He asked us if we’d like to try the raw beef salad. Both of us have had it many times before and demurred, but he ordered it anyway, insisting that it was like no other we’d ever had. It was. Like all the others we’ve ever had. It’s fine, not one of my favorite dishes though.
He asked if I had any favorites, and I said I really like the spicy octopus stir-fry. He said they had an excellent one. It was good – actually quite flavorful, but absolutely no heat to it. He later said he’d ordered it mild for us.
This little dish, strangely, was the winner of the day from my perspective. One of the waitresses brought it over, saying it was something special that she wanted us to try (she might have been a manager, it was hard to say). Pickled sesame leaves and plain white rice and amazing flavor. Korean stuffed grape leaves, only sesame ones. Our “guide” declined to eat any of it, saying it wasn’t something that he usually liked to eat, just now and then. Made me wonder if he knew something we didn’t, but, hey, it was my favorite. I don’t know that I’d go back to the place, though I suppose to try the much touted barbecue… that we didn’t have.
The rest of the day wandering about the city, got a massage, and met up later again with my friend John for a return to Resto where four years ago we had a delightful meal. I didn’t take the camera along, having already reviewed it. In a way a shame, because much of the menu has changed, it’s less pork-oriented and has several lighter dishes on it now. And what they’ve done is opened up a second space next door called Cannibal, where they serve and sell retail only red meat dishes and beer. Now, the two spaces are open to each other inside. They share a common owner and chef. They share some of the cooking facilities. They share the beer list. And, they won’t take orders between the two menus – if you’re sitting on one side, you can’t order from the other. That’s just plain stupidity. I even understand the “we have separate point of sale systems” argument – okay, give us two separate checks. But no. However, we were allowed to go into Cannibal, order at the takeout counter, pay for it, and then one of the waiters from over there brought it over to us (initially he wanted us to come get it when it was ready, but decided he could walk the ten feet to our table and bring the dishes). Really silly planning – it’s not like one couldn’t easily foresee that this would be a common request. So we had a night of mixed food from the two sides, all of it good.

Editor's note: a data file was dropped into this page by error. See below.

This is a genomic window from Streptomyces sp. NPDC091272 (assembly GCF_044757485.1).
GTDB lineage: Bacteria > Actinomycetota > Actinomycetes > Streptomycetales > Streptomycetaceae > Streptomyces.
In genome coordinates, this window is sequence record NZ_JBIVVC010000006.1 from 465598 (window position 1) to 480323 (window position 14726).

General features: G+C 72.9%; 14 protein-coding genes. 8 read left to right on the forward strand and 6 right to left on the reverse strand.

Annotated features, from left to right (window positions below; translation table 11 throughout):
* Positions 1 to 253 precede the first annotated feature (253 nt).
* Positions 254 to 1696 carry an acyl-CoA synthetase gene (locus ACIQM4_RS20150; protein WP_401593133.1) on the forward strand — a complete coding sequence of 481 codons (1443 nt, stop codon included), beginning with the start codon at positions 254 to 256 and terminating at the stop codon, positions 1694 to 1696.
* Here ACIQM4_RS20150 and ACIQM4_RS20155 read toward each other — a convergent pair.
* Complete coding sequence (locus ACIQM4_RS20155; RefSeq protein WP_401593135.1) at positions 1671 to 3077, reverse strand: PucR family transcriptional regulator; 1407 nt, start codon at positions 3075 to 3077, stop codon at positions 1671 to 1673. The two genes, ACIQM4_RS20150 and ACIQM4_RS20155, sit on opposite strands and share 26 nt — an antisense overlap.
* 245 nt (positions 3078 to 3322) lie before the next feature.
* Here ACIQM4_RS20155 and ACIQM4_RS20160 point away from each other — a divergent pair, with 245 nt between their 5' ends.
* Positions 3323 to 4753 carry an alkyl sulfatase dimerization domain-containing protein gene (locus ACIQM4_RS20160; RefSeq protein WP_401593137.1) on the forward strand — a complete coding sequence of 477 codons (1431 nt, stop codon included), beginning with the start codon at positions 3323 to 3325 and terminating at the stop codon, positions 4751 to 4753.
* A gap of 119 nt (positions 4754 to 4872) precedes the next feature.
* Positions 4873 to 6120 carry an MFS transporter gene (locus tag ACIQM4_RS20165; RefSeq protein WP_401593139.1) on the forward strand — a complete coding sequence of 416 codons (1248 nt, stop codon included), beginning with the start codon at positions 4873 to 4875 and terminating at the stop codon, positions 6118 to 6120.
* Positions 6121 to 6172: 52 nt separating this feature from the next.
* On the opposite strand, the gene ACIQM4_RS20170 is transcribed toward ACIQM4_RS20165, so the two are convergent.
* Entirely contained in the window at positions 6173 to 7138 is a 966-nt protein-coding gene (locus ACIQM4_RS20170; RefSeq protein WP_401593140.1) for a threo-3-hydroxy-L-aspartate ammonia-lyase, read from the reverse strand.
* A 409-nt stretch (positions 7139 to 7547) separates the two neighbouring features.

Next day was my last, and only a half day, and it was pouring rain, so all I ended up doing was having a late breakfast of a last bagel with lox spread, some juice and a coffee, from Bricktown Bagel & Cafe, about a block from where I was staying. Then, it was off to the airport and back home yesterday where, yes, we have more rain and drizzle. Really, just a little more sun over the last couple of weeks would have been nice. You know?